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"that case when I went to put it on the stand, you know, was right where I had chain," and a witness produced by petitioner, one Arnold Schneider, set-up man at the plant who laid out petitioner's work, testified that "the case was right underneath the rail" of the chain hoist "as close to his work bench as it could possibly be -- he didn't have to go over and pick it up." Another petitioner's witness, Jacob Rademacher, a co-worker, testified that the chain of the hoist could be pulled about ten feet from the track. Not only is the testimony barren of any reference to "dragging," the clear preponderance of the evidence of petitioner and his own witnesses negates, we think, any finding of unusually hard labor in placing the casting on the work bench.
The factual evidence, incidentally, all introduced by petitioner, likewise fails, in our opinion, to justify a finding of extra heavy strain and unusual effort in attempting to ream an imperfect bore. Petitioner, at the time of his injury, was working on a welded casting, but the evidence, including petitioner's own testimony, clearly indicates that it was not exceptional and required no extra heavy strain or unusual effort. The bore was out of round from one and one-half to two one-thousandths of an inch, well within the four one-thousandths of an inch limits of petitioner's every-day, routine work, and petitioner and his set-up man, Schneider, are in agreement that the work that morning was normal, ordinary, regular procedure. This actually seems to be confirmed by the medical testimony which was not in dispute, for there was no coronary occlusion or damage to the heart -- the finding was coronary insufficiency, a loss of blood to the heart muscle resulting from arteriosclerotic heart disease, and a normally progressive condition.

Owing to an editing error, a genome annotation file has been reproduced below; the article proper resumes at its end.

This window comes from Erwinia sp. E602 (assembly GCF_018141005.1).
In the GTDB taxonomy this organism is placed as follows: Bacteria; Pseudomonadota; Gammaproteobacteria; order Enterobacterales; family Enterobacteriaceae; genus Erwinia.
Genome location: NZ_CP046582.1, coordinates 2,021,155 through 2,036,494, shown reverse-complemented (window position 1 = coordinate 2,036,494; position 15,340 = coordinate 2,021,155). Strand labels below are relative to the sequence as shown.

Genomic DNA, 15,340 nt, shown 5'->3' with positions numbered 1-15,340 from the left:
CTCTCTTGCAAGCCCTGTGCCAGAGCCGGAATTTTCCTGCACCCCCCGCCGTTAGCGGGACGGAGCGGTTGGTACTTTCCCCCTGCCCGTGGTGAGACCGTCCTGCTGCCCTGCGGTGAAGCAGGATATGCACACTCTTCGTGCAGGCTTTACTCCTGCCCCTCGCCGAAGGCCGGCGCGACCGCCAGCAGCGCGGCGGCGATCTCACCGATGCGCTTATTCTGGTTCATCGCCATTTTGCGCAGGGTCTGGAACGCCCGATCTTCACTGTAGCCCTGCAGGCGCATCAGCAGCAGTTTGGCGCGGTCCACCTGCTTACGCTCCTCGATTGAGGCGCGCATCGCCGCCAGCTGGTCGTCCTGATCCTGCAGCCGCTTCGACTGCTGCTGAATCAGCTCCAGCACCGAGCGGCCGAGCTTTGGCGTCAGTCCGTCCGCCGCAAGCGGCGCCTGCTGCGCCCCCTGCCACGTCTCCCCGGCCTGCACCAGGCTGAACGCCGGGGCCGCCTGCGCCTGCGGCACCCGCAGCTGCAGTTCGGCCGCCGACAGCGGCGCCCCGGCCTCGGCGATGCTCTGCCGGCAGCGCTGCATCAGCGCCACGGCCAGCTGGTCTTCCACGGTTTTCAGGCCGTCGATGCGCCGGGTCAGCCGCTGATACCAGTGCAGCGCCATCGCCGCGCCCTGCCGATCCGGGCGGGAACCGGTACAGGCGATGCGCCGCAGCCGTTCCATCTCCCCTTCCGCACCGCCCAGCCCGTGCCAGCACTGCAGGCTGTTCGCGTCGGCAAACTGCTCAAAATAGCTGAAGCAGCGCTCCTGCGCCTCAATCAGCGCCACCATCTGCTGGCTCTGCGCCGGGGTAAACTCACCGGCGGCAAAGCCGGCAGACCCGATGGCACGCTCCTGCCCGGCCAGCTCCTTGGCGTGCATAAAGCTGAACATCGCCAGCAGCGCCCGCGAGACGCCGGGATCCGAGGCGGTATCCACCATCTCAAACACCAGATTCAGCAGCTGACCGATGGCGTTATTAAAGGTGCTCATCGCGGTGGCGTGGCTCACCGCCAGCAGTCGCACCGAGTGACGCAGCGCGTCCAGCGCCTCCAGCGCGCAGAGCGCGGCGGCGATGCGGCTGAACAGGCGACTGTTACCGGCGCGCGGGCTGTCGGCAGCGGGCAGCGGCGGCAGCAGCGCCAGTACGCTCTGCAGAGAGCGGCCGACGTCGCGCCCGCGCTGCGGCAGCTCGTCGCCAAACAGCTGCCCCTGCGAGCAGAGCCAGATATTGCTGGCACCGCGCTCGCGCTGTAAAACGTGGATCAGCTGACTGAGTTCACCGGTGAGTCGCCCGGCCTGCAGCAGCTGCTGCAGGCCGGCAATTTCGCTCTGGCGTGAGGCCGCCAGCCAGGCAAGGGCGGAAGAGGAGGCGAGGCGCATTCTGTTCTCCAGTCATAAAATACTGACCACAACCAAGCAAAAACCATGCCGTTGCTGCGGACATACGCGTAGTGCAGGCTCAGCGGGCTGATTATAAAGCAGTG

Petitioner, at the time he was stricken, was performing routine work to which he was accustomed and as he had done previously, and he has failed to establish by a preponderance of the evidence that his heart attack was caused by an unusual strain or exertion arising out of his employment and beyond the mere employment itself.
The judgment under appeal is reversed.